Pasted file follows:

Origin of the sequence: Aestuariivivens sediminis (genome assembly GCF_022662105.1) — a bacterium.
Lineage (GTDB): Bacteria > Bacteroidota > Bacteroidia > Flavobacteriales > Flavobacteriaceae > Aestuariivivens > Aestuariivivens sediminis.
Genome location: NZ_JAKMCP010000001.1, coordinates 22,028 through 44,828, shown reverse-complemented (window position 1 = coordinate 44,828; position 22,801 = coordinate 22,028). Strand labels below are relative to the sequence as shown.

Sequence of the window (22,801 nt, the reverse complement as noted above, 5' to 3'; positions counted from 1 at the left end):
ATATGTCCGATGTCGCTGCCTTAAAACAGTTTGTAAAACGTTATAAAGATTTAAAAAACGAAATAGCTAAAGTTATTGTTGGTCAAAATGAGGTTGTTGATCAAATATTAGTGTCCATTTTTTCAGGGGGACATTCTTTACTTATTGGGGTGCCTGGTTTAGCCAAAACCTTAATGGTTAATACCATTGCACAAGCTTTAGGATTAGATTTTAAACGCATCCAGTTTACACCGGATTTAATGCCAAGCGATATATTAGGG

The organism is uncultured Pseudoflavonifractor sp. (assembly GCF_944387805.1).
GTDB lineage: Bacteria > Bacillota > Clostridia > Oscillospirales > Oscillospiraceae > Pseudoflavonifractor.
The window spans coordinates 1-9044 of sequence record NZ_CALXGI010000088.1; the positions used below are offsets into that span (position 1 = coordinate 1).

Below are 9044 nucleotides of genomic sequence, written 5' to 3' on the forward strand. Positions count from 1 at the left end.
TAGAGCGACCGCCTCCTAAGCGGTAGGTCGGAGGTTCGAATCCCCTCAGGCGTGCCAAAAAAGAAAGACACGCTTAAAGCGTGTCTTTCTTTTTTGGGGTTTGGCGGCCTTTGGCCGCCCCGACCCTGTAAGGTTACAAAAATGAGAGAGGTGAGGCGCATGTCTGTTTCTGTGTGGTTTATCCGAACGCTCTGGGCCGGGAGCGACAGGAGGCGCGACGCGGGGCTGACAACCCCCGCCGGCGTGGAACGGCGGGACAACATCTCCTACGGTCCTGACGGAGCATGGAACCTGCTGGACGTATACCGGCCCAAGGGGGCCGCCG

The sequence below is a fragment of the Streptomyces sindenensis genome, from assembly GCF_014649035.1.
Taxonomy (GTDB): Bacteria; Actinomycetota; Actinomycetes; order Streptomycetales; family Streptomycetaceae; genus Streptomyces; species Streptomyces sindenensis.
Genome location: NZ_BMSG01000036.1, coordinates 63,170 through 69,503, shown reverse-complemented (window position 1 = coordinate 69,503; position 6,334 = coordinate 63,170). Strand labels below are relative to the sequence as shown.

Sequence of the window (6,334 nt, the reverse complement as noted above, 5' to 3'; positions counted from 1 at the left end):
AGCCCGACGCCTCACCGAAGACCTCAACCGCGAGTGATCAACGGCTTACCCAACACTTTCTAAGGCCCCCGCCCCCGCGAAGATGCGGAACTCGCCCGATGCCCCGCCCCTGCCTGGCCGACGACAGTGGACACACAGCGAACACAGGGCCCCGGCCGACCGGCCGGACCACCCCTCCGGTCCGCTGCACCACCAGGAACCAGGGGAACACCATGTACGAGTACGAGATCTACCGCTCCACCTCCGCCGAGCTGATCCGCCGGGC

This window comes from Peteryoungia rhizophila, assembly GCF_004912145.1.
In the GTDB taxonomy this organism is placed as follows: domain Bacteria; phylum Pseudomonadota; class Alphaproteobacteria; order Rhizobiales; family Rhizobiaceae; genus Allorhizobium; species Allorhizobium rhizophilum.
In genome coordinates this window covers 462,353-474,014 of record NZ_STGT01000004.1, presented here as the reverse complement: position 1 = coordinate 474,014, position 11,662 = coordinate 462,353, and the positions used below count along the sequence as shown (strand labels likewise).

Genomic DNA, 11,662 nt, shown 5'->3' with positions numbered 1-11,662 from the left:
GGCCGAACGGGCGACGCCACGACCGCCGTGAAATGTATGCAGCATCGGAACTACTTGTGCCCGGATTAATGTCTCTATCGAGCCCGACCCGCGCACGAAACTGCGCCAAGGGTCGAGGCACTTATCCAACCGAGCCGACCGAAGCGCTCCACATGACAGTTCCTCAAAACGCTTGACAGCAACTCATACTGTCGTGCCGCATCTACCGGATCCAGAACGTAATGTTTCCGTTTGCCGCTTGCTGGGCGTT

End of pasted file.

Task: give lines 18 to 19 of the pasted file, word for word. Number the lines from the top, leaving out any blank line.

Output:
In genome coordinates this window covers 462,353-474,014 of record NZ_STGT01000004.1, presented here as the reverse complement: position 1 = coordinate 474,014, position 11,662 = coordinate 462,353, and the positions used below count along the sequence as shown (strand labels likewise).

Genomic DNA, 11,662 nt, shown 5'->3' with positions numbered 1-11,662 from the left: